Post by Christina Mantey

This post is the fourth in a series of five blog posts written by Christina Mantey, a research assistant on the Conceptualizing Recordkeeping as  Grief Work (CRAGW) project.  Christina has an interesting perspective on the emotional (and sometimes trauma-related) dimensions of archival work, having come to the field from a career in nursing. This series of blog posts is a personal account of her work as a research assistant with the CRAGW project and of her journey as a second-career archival graduate student. 

Part 1:  “Archiving Hurts”: How to Succeed and Fail in School

Part 2: “Archiving Hurts”: Hospital Adventures

Part 3: “Archiving Hurts”: Past Traumas, Future Traumas

Part 4: The Fruits of Our Labour


At the close of the spring term of 2020, I was hired as a research assistant by Dr. Jennifer Douglas for her work on the emotional elements of archival practice. In this undertaking, I studied interviews that Dr. Douglas and her research team had conducted with archivists in which they explored how emotions and interpersonal relations affected their careers as archivists. I coded these interviews, identifying recurring themes and discussing these themes with my colleagues.

As I combed through the transcripts, I was struck by how often these accounts echoed the discontent I had felt in my previous nursing career. This was unexpected. I anticipated discussion of records, donors, fonds, and the like. Archivist Language. The language I was learning in school but was not my native tongue or even my second language. (I’d rather try to relearn some of my undergrad Ancient Greek than revisit diplomatics (Sorry, Professor Duranti.)) There was certainly Archivist Language in the interviews, but to my surprise, the participating archivists also discussed situations familiar to me and feelings I identified with deeply. Reading these responses was jarring but heartwarming, like finding out your reclusive neighbour also agrees that clogs are the best kind of shoe. I was anticipating foreignness but encountered fellowship.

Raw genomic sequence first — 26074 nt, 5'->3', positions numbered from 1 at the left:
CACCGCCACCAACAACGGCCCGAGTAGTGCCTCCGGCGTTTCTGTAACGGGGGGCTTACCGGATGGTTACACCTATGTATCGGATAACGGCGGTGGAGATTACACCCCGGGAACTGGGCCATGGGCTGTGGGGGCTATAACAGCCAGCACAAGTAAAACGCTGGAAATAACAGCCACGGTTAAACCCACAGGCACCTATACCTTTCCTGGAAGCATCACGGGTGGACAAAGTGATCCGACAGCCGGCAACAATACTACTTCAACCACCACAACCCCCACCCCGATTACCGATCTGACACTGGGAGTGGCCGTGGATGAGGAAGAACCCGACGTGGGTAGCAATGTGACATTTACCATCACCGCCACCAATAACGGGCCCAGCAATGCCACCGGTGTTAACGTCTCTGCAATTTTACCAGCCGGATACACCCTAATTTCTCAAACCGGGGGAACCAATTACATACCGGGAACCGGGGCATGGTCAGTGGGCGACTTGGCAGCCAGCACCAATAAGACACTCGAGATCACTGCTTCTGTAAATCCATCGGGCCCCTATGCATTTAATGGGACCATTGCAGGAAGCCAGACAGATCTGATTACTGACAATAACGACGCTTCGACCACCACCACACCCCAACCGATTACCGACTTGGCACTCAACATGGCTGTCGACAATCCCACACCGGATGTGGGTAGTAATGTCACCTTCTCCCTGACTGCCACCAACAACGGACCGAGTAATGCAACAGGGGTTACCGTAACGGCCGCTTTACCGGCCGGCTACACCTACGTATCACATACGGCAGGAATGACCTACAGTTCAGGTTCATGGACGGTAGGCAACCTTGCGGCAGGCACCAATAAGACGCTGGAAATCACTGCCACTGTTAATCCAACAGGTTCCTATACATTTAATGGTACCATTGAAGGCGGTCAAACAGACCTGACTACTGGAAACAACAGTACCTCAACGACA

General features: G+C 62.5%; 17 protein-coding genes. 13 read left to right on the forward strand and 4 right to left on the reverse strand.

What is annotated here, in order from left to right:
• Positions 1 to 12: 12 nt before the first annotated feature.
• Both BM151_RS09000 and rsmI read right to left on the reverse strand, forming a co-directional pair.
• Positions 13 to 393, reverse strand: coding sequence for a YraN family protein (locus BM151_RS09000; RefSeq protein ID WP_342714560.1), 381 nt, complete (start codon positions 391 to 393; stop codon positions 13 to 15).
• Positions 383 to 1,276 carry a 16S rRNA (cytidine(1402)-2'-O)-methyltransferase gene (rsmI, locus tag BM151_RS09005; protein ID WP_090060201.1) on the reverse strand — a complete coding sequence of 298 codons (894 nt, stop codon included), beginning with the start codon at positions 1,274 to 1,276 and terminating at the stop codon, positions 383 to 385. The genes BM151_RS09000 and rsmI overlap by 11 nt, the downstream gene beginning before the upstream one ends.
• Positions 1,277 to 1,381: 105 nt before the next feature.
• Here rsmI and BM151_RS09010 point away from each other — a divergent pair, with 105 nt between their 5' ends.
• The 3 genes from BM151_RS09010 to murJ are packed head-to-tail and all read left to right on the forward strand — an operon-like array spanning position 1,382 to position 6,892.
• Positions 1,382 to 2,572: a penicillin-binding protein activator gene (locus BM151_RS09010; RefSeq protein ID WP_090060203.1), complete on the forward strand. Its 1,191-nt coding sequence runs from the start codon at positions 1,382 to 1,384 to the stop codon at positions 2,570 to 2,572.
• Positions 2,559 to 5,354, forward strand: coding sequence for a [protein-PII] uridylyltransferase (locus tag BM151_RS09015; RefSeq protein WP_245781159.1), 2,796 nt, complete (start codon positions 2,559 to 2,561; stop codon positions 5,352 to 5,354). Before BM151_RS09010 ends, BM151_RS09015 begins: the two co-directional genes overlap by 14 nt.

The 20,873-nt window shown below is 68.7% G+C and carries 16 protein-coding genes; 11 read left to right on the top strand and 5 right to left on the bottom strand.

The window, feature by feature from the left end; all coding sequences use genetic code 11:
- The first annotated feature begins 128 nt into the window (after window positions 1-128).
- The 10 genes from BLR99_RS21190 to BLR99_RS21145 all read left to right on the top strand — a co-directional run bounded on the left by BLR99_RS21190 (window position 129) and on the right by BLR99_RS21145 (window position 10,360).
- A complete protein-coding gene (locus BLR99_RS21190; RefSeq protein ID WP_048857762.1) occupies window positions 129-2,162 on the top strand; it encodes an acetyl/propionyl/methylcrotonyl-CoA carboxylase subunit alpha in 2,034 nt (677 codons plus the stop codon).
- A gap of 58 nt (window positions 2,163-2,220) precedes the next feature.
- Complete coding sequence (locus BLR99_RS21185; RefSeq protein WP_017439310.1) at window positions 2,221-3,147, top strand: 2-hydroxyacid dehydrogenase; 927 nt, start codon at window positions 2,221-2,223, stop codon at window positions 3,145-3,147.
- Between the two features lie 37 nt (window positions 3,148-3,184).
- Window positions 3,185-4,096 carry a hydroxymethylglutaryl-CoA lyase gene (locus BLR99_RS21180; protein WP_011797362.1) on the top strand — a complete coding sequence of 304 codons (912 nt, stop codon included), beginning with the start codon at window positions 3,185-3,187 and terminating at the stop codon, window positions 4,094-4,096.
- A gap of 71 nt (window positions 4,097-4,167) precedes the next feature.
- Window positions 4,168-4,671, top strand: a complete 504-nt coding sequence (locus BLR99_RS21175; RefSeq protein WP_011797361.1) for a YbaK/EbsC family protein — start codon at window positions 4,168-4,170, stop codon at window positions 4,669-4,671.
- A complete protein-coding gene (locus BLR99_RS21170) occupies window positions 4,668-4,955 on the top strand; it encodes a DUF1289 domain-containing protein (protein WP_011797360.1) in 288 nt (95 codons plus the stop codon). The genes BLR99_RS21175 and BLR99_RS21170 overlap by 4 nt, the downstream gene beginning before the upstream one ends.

To illustrate, one common theme amongst many of the interviews was the sentiment that the archivists’ professional education had not prepared them for — or ever really discussed — the emotional or interpersonal side of archival work. Because of this omission, respondents felt unequipped to deal with the strong emotions that inevitably surface in the archives, such as an angry or crying client.

I could empathize. In my nursing degree, we had “active listening” training for how to talk with patients so that they felt heard and comfortable sharing their full medical and emotional experience. I used this training constantly while working, and it has continued to serve me in encouraging meaningful conversations. However, I did not have any training for — nor do I recall the mention of — how to deal with verbal abuse from patients and patient’s families. The lack of any indication that these interactions might occur added shock to the already painful encounters. I can imagine that many archivists may have felt similarly: if you expected your days to be dedicated to sifting through records alone in a basement, a patron sobbing or shouting at you would be upsetting, especially if you had to then handle the situation without training or resources. A participant described their experience interacting with frustrated patrons:

“… they get angry at some of our policies, and the legislation, and then they take it out on the archivist. Which is understandable. It’s kind of inexcusable, but it’s understandable… And I think that we don’t—as a profession, we don’t really talk about how to deal with that… that much. How to deal with people in a compassionate way.” 

This statement could also be said of the patient-medical staff relationship. If one feels hurt and vulnerable and someone in authority tells them something they don’t want to hear, they might say things that perhaps are not warranted. It’s not nice for the person on the wrong end of the outburst, but it’s a human reaction and, unfortunately, it happens. As one who has experienced these kinds of interactions in the workplace, I wish my education had prepared me for this eventuality. This was a sentiment shared by several contributors to this research. As this participant noted, an issue seems to lie in the lack of discussion or training and resources available to those who feel the force of this anger.